Tune it out
Healthcare policy will surely suffer in the campaign ad deluge
Apublic health emergency is upon us. This one doesn’t stem from the standard epidemics such as avian flu or cholera. We’re talking about a mental health threat: campaign season. Healthcare providers ought to advise patients to take preventive measures as we plunge into the septic environment of political advertising. Exposure to campaign propaganda is a huge risk factor for the well-being of the body politic and may prove detrimental to healthcare public policy.
This year’s presidential and congressional campaigns promise to rank among the worst because of the new socalled super PACs. These groups may raise unlimited sums of money from corporations, unions, associations and individuals and then spend unlimited sums to overtly support or oppose candidates. According to the campaign finance disclosure website OpenSecrets.org, 677 groups organized as super PACs as of July 18 reported total receipts of $281.4 million and expenditures of nearly $144.5 million so far in the 2012 federal election cycle.
Couple this with the 2010 Citizens United U.S. Supreme Court decision, which prohibits the government from restricting independent political expenditures by corporations, and you have the makings of a toxic political stew. The court’s justifications for this extreme interpretation of the Constitution included the notion that transparency of donations and spending would be enforced by lawmakers, giving the public the information it needed to evaluate the advertising messages.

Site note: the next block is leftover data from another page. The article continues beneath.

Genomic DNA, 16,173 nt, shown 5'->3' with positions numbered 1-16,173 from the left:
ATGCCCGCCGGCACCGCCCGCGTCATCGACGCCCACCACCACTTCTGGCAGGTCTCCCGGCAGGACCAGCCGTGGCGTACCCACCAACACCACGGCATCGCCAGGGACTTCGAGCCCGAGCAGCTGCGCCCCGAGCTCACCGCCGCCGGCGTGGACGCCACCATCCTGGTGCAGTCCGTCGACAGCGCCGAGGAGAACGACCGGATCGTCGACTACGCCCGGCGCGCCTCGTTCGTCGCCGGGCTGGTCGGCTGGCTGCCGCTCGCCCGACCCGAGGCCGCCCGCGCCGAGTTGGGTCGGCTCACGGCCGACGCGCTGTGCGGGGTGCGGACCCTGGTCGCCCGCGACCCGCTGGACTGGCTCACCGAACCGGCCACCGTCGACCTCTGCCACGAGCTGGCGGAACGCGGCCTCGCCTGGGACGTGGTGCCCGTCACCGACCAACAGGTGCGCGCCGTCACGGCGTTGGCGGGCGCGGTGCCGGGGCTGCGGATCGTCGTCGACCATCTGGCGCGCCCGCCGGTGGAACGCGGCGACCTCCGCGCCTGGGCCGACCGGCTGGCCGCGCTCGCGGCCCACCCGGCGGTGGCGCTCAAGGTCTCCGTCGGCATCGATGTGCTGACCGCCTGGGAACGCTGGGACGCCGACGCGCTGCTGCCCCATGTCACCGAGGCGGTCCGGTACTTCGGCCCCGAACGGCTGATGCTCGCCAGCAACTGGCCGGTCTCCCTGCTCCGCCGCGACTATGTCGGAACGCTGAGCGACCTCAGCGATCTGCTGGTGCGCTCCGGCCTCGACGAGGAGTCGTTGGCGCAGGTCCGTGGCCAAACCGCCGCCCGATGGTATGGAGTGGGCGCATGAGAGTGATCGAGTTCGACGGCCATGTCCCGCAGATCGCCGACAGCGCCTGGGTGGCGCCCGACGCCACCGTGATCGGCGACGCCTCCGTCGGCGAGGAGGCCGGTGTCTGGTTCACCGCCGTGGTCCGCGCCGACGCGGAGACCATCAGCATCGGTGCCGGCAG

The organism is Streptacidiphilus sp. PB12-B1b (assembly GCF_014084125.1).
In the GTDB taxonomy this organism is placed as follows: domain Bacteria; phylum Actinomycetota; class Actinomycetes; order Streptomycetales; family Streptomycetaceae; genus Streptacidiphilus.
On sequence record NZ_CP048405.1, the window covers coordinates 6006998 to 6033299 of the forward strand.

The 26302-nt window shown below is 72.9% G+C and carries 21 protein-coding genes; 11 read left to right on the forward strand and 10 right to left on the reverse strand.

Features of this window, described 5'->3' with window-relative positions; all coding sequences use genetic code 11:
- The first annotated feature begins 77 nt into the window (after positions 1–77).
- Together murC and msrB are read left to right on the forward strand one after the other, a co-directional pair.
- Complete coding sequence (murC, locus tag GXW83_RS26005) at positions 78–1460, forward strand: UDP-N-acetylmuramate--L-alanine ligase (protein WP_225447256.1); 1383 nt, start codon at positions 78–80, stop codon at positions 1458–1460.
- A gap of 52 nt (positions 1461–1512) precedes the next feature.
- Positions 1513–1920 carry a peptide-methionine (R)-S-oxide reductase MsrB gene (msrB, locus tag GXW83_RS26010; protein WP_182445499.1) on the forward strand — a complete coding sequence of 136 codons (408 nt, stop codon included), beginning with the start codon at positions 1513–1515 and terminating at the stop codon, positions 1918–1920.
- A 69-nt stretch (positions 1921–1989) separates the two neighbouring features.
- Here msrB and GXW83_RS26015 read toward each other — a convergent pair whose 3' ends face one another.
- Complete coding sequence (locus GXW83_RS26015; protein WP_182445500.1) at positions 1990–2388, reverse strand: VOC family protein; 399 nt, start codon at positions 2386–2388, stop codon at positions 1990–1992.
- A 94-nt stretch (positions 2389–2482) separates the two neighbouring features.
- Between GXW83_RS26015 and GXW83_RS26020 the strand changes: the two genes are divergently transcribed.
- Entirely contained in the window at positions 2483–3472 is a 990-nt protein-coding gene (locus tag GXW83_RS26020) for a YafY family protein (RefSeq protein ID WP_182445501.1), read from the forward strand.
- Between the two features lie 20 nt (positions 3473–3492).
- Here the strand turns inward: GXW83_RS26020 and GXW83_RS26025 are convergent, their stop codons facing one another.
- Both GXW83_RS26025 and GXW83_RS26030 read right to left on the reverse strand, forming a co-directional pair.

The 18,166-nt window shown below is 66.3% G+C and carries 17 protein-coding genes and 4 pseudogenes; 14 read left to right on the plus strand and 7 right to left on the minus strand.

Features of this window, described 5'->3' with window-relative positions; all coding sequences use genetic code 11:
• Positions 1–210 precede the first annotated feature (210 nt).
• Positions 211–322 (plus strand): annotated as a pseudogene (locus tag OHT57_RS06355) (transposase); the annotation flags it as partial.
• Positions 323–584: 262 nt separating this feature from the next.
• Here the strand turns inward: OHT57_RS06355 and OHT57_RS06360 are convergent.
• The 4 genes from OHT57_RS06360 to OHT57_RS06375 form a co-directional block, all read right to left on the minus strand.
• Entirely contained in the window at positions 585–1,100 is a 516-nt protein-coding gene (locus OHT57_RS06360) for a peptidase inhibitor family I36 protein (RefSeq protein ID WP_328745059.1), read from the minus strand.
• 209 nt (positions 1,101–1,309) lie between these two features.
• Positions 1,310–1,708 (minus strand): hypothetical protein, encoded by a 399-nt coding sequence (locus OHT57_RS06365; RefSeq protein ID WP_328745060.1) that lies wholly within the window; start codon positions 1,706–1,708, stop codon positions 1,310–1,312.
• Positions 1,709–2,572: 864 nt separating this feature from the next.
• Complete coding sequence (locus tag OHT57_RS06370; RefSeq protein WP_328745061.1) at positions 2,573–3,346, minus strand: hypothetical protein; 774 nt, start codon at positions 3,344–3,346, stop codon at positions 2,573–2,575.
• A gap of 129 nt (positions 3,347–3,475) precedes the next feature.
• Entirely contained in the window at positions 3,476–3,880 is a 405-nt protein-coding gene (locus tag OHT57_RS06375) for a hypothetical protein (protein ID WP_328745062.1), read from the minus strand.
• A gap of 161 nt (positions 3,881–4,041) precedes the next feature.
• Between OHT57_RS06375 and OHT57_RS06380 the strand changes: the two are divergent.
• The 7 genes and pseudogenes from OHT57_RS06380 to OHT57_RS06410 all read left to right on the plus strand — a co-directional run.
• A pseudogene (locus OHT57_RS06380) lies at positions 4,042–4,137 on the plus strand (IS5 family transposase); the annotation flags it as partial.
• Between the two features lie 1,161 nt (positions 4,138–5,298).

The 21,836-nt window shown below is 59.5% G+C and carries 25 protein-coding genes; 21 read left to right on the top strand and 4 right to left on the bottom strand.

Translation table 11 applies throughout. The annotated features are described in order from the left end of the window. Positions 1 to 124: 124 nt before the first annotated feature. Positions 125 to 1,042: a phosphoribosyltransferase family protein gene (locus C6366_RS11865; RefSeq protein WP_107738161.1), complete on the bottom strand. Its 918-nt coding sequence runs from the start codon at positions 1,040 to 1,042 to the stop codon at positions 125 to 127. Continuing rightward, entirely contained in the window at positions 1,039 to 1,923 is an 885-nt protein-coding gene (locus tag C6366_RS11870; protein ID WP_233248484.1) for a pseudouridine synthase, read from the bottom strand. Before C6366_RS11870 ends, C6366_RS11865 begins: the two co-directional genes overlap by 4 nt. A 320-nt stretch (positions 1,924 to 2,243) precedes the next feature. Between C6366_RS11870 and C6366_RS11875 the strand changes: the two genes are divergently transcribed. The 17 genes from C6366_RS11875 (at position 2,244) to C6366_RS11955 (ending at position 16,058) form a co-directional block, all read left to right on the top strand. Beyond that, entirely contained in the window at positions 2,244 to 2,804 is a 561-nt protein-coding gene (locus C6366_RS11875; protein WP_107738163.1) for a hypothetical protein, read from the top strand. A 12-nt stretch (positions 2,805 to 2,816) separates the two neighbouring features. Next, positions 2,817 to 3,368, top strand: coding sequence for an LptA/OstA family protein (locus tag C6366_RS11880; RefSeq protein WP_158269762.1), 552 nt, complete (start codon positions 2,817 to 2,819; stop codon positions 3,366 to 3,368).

It was a nice theory totally divorced from reality. Last week, Republicans in the U.S. Senate blocked legislation that would have required disclosure of anyone who donates more than $10,000 on campaign ads or their functional equivalents.
One casualty is sure to be healthcare, which has enough problems without shady groups promoting secret agendas. As we saw during the run-up to the healthcare reform votes in Congress, truth doesn’t stand a chance when the ads roll out. One of the most deceptive blitzes was engineered by former Columbia/hca chief and now Florida Gov. Rick Scott, who pumped millions into an anti-reform campaign under the banner of a group called Conservatives for Patient Rights. The group’s television commercials offered dubious horror stories of healthcare in Canada and Britain, warning that Americans must not embrace those systems. (Even though they spend less money than the U.S. on care and get better outcomes.)
Whoever is producing this year’s ads, whether reform proponents or opponents, you can be sure healthcare will get the shallow, ad hominem treatment given to every other major issue. That’s unfortunate since healthcare ranks not far below quantum mechanics as subjects that aren’t well-elucidated by political drones. The public is already perplexed by this country’s Rube Goldberg healthcare “system.” And it is so thoroughly confused by political misinformation that more may prove fatal.
But citizens can take prophylactic measures. They can tune out all the ads. Advise your patients to turn off the TV. That will be good for their physical as well as mental health. They might actually get off the couch. If they must watch, they should get a recording device that skips over commercials. (One that blocks cable “news” channels, with their 24-hour political drivel, would also be beneficial.)
And prescribe a regimen of serious news publications such as major newspapers, magazines and news websites.
But if patients are inadvertently exposed to political advertising, they must disregard what they hear. They must assume anything broadcast by any campaign or group is false, misleading and possibly harmful to their health and pocketbooks, which it almost certainly is.